1. Keep a "wins" journal
- When you get through an exercise at a particular tempo without making a mistake
- When you learn a new chord or a new lick
- When you practiced (at all) that day
- When you like the way your guitar sounds
2. Don't look at the neck
3. Use a metronome
You think you're doing pretty good? Put a metronome or drumbeat on, loop your exercise, and see how consistent you really are. I suspect you will find you are not as fast or consistent as you think.
Metronomes aren't scores. Higher isn't better, slower isn't worse. Metronomes are simply ways of helping you practice better.
Start with the metronome slow enough that you can get through something (your scale or exercise) easily. When you are smooth and fluid, bump up the tempo up a little. Repeat. If you get it so fast you are struggling, back it down until you can get through your piece.
Do not "chase" the metronome or try to keep up. The metronome is telling you where you are, not where you should be. Slow down, get smooth, then you can go a little faster. The metronome will give you some objective feedback about your progress, and it will reinforce consistency of tempo.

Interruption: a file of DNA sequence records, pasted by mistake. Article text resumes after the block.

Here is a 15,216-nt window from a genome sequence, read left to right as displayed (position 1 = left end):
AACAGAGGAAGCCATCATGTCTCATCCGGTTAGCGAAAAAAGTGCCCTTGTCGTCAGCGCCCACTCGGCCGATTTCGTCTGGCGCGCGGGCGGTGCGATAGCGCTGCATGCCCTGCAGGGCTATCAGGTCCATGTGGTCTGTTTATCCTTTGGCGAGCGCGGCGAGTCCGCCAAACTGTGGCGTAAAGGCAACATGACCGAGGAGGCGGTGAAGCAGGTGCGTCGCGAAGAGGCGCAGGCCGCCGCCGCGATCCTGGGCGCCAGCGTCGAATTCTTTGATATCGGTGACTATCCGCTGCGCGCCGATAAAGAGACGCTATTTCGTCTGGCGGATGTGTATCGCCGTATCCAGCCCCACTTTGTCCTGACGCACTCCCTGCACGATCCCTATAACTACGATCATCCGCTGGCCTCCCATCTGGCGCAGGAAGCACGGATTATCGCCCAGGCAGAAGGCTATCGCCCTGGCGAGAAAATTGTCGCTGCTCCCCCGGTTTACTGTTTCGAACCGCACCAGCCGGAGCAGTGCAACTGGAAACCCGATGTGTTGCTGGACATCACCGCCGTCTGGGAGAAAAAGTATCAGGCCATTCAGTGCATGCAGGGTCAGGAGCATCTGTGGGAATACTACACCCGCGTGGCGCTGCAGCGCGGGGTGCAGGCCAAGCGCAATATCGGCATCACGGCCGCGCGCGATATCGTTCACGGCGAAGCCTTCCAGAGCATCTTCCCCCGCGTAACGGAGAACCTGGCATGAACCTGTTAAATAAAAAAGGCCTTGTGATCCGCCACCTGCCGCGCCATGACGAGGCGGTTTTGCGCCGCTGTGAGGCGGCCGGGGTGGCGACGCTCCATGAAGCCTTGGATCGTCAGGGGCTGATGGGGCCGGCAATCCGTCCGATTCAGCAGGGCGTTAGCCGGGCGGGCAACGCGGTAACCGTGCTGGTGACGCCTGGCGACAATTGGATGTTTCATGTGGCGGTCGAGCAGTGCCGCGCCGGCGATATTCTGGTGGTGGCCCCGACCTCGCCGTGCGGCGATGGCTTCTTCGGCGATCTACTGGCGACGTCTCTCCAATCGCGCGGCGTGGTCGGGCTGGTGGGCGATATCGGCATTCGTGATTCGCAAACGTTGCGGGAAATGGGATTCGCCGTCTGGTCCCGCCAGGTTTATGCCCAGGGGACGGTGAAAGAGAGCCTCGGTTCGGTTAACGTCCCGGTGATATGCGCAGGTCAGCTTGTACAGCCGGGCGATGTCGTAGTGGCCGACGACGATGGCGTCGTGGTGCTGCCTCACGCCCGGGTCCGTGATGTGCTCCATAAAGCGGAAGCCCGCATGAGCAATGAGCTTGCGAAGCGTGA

You can get an app for your phone, or use a drum machine (real or virtual).
4. Spaced repetition
You aren't going to get better by practicing the same thing for 4 hours once. You will get better by doing spaced repetition.
That means short, frequent, consistent practice sessions, rather than long, infrequent, occasional practice sessions. 20-30 minutes a day, every day, focused on particular exercises, techniques, and pieces will produce results.
Within that 20-30 minutes, don't spend all the time on one thing. Break it up. Do 3 or 4 things for a few minutes each, then repeat a couple of times.
This is proven to be the best way to learn just about anything.
5. Practice is the answer for everything
Whatever the problem is with your guitar playing, the answer is almost always "practice more".
That includes things like "I don't have any ideas for riffs or songs", "I think I need a new guitar or piece of gear", and "I don't like my guitar sound", as well as the usual problems with chords, rhythms, scales, riffs, string skipping, string bends, alternate picking, sweep picking, or playing lead.
Just practice. Pick up your instrument, give yourself 20-30 minutes, and focus.
Post a Comment